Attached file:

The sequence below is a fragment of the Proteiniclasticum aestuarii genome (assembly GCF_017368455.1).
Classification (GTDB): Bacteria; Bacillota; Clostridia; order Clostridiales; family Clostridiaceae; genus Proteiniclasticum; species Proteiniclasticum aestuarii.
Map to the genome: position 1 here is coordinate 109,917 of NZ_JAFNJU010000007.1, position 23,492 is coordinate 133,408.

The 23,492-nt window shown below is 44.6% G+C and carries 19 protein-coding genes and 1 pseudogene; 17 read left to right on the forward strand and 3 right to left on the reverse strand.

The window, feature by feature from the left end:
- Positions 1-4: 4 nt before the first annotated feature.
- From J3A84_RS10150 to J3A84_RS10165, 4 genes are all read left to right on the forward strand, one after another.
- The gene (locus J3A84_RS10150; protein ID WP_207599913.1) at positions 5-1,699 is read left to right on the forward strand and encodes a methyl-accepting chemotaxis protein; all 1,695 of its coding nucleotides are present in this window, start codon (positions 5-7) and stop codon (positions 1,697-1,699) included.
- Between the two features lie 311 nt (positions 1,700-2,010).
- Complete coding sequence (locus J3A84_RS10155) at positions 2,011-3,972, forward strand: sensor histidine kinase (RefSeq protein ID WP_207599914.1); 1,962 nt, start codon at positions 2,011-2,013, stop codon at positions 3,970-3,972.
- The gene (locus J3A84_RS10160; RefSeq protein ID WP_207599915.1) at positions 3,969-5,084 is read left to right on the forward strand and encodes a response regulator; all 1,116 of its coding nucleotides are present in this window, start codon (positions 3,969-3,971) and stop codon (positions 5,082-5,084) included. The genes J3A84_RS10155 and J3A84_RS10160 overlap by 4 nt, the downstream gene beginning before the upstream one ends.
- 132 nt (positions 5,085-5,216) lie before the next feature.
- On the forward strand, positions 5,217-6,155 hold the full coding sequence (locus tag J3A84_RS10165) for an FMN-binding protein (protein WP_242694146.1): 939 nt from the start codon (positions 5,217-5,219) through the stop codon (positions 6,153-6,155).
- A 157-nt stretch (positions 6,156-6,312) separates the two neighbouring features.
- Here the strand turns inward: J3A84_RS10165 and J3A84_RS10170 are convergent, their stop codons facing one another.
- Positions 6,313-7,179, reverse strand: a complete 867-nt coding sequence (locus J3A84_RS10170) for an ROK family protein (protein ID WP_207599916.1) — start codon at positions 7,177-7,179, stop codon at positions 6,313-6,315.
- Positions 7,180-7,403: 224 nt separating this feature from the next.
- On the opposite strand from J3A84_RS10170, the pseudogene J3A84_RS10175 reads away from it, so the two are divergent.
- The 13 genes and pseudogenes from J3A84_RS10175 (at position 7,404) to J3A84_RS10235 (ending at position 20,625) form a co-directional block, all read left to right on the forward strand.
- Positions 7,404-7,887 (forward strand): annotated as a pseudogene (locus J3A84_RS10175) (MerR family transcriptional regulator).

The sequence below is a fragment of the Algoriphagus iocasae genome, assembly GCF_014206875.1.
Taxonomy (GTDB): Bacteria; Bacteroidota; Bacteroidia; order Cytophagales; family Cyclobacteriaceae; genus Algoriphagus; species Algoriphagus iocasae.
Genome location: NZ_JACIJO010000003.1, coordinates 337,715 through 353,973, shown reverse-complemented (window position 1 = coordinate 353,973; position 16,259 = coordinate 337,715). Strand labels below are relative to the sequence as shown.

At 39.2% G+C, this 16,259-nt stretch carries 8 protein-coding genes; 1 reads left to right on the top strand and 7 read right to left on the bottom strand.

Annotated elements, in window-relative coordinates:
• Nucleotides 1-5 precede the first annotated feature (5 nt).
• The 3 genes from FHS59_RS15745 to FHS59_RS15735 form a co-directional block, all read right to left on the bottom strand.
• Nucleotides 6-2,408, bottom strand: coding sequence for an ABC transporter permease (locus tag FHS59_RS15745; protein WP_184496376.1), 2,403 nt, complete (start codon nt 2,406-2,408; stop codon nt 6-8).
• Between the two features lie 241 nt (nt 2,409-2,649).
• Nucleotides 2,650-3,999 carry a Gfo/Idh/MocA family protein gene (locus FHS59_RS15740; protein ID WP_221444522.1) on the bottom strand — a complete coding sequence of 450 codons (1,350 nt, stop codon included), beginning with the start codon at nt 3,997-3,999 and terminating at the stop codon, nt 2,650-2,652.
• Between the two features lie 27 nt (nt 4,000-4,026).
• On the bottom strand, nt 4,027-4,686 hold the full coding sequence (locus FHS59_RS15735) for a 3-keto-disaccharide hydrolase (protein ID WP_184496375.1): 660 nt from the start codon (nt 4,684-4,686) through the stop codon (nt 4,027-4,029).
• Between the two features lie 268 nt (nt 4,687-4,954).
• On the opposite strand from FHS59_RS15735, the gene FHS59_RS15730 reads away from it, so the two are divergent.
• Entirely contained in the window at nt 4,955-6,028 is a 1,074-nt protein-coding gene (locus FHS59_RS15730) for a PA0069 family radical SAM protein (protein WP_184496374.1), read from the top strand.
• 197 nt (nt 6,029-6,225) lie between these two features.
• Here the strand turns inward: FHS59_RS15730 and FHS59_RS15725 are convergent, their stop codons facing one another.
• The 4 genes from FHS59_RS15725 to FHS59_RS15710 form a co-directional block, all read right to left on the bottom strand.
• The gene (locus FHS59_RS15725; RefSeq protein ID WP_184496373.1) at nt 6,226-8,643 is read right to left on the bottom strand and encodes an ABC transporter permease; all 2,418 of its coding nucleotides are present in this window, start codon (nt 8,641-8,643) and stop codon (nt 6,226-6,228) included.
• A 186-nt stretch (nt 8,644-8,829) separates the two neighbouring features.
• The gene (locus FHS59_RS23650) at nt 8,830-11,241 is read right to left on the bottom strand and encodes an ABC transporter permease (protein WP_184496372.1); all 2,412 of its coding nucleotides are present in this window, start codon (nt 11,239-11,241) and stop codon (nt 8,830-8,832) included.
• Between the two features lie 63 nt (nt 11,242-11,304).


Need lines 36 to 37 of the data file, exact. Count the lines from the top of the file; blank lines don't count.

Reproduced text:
• 197 nt (nt 6,029-6,225) lie between these two features.
• Here the strand turns inward: FHS59_RS15730 and FHS59_RS15725 are convergent, their stop codons facing one another.